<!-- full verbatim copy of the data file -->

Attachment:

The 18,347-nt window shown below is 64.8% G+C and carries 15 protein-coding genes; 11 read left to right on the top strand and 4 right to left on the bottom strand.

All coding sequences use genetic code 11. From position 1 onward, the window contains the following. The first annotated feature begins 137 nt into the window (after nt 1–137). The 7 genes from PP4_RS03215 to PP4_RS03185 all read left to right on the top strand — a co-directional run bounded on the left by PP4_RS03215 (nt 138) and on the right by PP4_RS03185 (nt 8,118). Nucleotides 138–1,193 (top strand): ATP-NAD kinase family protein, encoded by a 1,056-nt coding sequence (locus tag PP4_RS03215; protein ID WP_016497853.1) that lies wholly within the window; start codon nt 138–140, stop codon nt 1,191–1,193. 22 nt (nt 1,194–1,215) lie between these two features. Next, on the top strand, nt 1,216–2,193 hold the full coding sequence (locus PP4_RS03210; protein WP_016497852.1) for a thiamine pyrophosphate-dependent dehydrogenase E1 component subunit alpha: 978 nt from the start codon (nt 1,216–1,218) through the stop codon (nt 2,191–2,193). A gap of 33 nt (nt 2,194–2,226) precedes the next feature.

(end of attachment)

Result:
The 18,347-nt window shown below is 64.8% G+C and carries 15 protein-coding genes; 11 read left to right on the top strand and 4 right to left on the bottom strand.

All coding sequences use genetic code 11. From position 1 onward, the window contains the following. The first annotated feature begins 137 nt into the window (after nt 1–137). The 7 genes from PP4_RS03215 to PP4_RS03185 all read left to right on the top strand — a co-directional run bounded on the left by PP4_RS03215 (nt 138) and on the right by PP4_RS03185 (nt 8,118). Nucleotides 138–1,193 (top strand): ATP-NAD kinase family protein, encoded by a 1,056-nt coding sequence (locus tag PP4_RS03215; protein ID WP_016497853.1) that lies wholly within the window; start codon nt 138–140, stop codon nt 1,191–1,193. 22 nt (nt 1,194–1,215) lie between these two features. Next, on the top strand, nt 1,216–2,193 hold the full coding sequence (locus PP4_RS03210; protein WP_016497852.1) for a thiamine pyrophosphate-dependent dehydrogenase E1 component subunit alpha: 978 nt from the start codon (nt 1,216–1,218) through the stop codon (nt 2,191–2,193). A gap of 33 nt (nt 2,194–2,226) precedes the next feature.